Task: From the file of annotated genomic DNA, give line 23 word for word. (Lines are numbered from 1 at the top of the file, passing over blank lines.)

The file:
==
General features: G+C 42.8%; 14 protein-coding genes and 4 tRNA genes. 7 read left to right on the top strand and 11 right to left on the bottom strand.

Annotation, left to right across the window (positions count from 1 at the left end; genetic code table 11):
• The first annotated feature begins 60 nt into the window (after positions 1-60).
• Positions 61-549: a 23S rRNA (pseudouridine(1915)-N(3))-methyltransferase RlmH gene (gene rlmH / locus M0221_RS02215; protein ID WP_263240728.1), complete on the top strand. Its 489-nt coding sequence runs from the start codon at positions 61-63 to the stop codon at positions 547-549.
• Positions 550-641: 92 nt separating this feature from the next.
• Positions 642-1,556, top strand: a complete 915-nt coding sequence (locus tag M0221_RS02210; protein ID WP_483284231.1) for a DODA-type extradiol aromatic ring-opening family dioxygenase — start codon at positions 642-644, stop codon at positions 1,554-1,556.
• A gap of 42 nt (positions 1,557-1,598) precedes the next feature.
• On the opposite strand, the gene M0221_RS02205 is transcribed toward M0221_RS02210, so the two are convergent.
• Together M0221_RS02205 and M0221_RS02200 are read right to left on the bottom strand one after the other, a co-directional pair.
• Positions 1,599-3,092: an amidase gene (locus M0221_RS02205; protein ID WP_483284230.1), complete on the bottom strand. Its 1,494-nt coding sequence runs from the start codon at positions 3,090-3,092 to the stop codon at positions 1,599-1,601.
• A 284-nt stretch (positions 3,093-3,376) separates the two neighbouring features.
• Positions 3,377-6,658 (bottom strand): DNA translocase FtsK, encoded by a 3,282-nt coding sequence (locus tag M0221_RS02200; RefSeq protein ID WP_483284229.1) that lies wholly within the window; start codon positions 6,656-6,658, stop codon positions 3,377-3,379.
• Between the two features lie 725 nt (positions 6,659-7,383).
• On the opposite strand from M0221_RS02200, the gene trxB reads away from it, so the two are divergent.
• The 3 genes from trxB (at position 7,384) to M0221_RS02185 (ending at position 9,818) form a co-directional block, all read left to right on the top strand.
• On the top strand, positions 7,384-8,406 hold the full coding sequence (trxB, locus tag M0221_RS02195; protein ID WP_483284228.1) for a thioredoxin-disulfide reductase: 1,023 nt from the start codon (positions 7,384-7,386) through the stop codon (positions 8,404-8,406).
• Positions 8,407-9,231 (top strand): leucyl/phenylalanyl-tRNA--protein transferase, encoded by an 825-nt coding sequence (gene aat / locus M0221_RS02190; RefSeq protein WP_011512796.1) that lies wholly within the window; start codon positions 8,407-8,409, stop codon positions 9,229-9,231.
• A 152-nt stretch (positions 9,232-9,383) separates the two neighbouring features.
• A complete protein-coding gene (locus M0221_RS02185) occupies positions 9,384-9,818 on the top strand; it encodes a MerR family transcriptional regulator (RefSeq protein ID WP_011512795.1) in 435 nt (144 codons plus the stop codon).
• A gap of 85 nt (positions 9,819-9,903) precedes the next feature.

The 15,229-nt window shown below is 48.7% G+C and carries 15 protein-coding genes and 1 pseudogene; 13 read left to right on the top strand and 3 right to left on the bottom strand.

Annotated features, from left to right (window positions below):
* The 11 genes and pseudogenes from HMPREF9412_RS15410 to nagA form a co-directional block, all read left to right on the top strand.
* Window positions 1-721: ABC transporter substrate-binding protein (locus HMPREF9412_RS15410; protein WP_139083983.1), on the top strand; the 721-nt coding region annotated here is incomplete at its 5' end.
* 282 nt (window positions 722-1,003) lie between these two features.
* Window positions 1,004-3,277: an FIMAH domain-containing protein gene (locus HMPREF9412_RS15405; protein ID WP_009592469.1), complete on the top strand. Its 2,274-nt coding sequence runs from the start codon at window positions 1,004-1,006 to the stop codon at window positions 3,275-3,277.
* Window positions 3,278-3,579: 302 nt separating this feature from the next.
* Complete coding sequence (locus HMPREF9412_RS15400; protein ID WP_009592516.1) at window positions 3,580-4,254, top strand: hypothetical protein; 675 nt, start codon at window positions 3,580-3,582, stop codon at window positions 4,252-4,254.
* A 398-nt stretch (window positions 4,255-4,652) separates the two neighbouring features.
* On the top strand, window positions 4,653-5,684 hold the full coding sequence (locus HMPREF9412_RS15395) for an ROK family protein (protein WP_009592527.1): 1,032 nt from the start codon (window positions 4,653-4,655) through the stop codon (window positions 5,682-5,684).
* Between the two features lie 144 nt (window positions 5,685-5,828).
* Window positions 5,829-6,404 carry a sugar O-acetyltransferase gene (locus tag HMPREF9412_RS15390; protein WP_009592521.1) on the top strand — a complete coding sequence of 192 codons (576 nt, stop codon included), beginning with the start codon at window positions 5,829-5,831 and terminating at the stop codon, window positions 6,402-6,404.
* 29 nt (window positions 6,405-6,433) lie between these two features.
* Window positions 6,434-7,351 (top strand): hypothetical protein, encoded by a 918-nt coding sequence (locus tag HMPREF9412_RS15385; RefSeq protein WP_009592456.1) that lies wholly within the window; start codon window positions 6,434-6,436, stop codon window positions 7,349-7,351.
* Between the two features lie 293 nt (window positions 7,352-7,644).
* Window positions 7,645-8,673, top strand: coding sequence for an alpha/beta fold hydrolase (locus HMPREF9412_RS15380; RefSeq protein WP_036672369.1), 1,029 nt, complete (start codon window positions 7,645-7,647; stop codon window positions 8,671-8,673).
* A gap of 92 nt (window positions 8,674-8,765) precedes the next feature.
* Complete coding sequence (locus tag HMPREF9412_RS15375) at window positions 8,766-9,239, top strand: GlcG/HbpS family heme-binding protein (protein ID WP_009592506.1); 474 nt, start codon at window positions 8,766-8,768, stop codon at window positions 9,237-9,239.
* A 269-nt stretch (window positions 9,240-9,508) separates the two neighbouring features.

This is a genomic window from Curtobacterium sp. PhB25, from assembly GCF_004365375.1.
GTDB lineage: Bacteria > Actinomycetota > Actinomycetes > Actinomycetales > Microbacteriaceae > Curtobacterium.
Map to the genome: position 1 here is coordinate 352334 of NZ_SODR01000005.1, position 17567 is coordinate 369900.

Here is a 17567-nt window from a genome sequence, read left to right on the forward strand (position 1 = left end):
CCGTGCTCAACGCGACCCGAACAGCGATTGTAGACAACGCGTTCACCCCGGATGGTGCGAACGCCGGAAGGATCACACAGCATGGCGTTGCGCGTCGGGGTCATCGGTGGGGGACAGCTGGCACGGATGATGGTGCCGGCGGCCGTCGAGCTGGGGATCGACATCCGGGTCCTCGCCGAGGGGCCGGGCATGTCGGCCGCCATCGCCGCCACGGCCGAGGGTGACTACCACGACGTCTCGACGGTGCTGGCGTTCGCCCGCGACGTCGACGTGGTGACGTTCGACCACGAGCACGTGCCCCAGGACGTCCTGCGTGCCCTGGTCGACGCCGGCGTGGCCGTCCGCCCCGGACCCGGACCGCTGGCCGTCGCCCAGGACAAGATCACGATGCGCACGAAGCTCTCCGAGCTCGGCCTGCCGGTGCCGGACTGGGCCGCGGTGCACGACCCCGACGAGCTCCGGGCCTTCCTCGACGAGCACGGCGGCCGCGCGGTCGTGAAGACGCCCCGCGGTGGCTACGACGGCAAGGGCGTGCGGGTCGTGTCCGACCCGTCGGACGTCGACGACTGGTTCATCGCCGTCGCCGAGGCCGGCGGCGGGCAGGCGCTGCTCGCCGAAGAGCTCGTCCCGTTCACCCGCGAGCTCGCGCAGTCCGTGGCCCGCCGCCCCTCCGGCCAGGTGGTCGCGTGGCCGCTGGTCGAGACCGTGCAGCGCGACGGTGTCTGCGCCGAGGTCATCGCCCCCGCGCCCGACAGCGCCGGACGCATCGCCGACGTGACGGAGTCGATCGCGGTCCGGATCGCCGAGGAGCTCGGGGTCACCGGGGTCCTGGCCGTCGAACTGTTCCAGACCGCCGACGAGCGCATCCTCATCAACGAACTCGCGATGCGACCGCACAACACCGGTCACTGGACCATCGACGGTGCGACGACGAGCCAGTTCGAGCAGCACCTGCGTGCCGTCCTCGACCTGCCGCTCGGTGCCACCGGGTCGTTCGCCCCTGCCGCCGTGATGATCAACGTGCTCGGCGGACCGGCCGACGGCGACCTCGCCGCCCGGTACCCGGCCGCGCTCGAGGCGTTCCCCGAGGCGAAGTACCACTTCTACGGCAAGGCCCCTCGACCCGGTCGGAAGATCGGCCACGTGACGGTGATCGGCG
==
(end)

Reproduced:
* The 11 genes and pseudogenes from HMPREF9412_RS15410 to nagA form a co-directional block, all read left to right on the top strand.